The groups said the government made it ‘virtually impossible’ for some people to respond, after the government belatedly published an ‘easy read’ version of the document with just 12 days left of the 12-week long consultation process.
In a letter sent on Monday 28 February, to Justice Secretary Dominic Raab, the group also states that the content of the ‘easy read’ document – which are normally designed to make the complex 123 page consultation more accessible – is ‘insufficient to the point of being insulting’.
The Labour Party, Green Party and Scottish National Party all condemned the government’s failure to support disabled people from participating in the consultation, and criticised the review itself.
The groups also warn that simply publishing a text document and not an audio file excludes those with visual impairments, and the delay in releasing an audio version of the consultation gives people even less time to respond.
The more than 140 signees have called for an extension to the consultation because of the oversight.
The consultation closed on Tuesday 8 March. The letter stated that ‘refusing to extend the deadline is refusing to enable people to take part’.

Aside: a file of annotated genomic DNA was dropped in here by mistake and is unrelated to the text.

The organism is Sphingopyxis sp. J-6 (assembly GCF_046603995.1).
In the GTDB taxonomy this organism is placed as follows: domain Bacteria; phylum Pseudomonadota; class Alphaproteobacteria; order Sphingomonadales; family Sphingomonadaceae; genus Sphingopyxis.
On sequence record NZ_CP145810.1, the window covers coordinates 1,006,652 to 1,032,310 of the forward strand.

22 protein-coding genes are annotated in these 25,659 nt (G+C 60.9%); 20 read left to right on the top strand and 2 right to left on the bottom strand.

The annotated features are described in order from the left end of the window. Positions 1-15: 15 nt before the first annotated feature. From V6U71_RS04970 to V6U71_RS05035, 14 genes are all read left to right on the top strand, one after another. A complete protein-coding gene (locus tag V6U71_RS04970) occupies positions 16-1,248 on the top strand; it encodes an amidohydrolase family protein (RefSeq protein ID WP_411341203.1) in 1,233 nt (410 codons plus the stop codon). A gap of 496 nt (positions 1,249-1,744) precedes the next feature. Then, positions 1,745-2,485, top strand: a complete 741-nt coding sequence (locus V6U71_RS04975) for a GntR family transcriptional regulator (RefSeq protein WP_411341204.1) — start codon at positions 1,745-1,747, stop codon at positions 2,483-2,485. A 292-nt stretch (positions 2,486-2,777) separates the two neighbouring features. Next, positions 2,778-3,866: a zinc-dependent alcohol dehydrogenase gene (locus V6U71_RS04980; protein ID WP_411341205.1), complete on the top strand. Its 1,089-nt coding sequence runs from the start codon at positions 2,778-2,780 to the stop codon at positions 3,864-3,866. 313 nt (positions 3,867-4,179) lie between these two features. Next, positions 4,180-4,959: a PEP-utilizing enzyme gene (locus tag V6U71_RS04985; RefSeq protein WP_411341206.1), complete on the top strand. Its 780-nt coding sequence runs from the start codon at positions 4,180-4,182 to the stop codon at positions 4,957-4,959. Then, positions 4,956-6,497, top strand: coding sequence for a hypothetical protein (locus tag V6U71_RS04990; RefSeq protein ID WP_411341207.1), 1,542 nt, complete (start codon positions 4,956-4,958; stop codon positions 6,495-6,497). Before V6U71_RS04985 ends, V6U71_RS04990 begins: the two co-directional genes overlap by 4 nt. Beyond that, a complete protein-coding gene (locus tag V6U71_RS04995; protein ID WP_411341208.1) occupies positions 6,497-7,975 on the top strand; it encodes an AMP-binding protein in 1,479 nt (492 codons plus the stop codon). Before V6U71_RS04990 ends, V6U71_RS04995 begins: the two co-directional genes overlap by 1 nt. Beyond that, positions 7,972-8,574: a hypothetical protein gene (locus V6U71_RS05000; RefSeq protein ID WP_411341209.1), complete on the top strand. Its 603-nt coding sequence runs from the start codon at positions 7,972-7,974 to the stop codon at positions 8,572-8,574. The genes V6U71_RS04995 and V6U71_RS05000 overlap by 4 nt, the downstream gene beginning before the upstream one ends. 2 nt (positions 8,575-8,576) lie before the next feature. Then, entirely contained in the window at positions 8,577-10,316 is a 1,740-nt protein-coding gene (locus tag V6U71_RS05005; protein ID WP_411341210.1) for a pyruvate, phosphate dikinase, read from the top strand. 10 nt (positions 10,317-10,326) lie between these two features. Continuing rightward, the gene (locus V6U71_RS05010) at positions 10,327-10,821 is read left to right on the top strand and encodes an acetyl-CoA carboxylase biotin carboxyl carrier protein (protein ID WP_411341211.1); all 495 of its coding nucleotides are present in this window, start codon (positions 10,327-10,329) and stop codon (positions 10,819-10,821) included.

Green Party MP Caroline Lucas called the government’s approach to the rights of disabled people ‘staggering’, adding that ‘Human rights are precious and affect each and every one of us – the deadline needs to be extended so disabled people’s voices can be heard.’
The Labour Party vowed to oppose the government’s plans, with Shadow Justice Secretary Steve Reed MP saying it came as ‘no surprise’ that the government had excluded disabled people from the consultation.
Plans to reform the Human Rights Act would ‘take away hard-won rights protections,’ he said, while SNP MP Anne McLaughlin called the government’s behaviour ‘discriminatory’ toward disabled people, adding that ‘democracy is universal not just for the select few who are able to navigate the government’s consultation process.’